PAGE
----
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Absence of oxygen affects the capacity to sporulate and the spore properties of Bacillus cereus
- Abbas, Amina Aicha, Planchon, Stella, Jobin, Michel, Schmitt, Philippe
- Food microbiology 2014 v.42 pp. 122-131
- Bacillus cereus, aerobiosis, alanine, anaerobic conditions, anaerobiosis, exine, formaldehyde, germination, heat, heat tolerance, hydrogen peroxide, light, oxygen, pathogens, phylogeny, risk, sodium hydroxide, spores, sporulation, transmission electron microscopy, ultraviolet radiation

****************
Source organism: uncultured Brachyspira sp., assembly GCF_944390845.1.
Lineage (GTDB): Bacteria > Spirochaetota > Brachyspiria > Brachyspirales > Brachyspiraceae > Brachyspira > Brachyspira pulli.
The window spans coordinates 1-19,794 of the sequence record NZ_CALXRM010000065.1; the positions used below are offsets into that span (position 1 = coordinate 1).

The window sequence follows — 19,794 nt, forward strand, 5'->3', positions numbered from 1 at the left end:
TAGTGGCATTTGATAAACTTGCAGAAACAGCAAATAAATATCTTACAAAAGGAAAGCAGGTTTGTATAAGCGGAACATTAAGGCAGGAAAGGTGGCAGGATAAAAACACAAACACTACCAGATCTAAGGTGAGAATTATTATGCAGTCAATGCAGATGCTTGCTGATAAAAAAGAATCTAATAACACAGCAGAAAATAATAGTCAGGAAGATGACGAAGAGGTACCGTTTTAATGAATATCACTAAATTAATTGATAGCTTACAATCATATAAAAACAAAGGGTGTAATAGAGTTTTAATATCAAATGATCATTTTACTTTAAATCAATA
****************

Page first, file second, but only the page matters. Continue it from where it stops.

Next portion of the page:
- This study was performed to evaluate the effect of anaerobiosis on the formation of Bacillus cereus spores and their resulting properties. For this purpose, an appropriate sporulation medium was developed (MODs). Sporulation of 18 strains from different phylogenetic groups of B. cereus was studied in MODs medium in aerobiosis and anaerobiosis. In anaerobiosis, sporulation ability was weaker and more heterogeneous than in aerobiosis. Among tested strains, B. cereus AH187 produced the highest level of spores in anaerobiosis. This strain was therefore chosen to study spore properties. Spores produced in anaerobiosis were more resistant to wet heat at 90 °C, 92.5 °C, 95 °C, 97.5 °C and 100 °C. For example, D90 were 21,09 ± 1.70 and 81.87 ± 2.00 for aerobiosis and anaerobiosis conditions, respectively. Spores produced in anaerobiosis have a z-value of 7.70 °C compared with 10.52 °C for spores produced in aerobiosis. Spores produced in anaerobiosis were also more resistant to 1 M NaOH, 1 M nitrous acid and pulsed light at fluences of 0.34 J cm−2 and 0.49 J cm−2. No difference in resistance to UV-C, 5% hydrogen peroxide or 0.25 mM formaldehyde was observed between these two conditions. In the presence of l-alanine, spores produced in anaerobiosis germinated more efficiently than spore produced in aerobiosis. No difference in germination was observed with inosine as inducer. No difference in the size of spores produced in the different conditions was observed by transmission electron microscopy. However, spores obtained under anaerobic conditions had a damaged exosporium, or in some cases a completely detached exosporium, unlike spores produced under aerobic conditions.This study shows that few spores are formed under anaerobic condition; nevertheless, this condition has an impact on the spore properties of B. cereus AH 187 strain. Spores obtained under anaerobic condition were more resistant to heat and to some chemical compounds. This is an important feature, considering the risk associated with the presence of this pathogen in thermally processed and packaged food in absence of oxygen.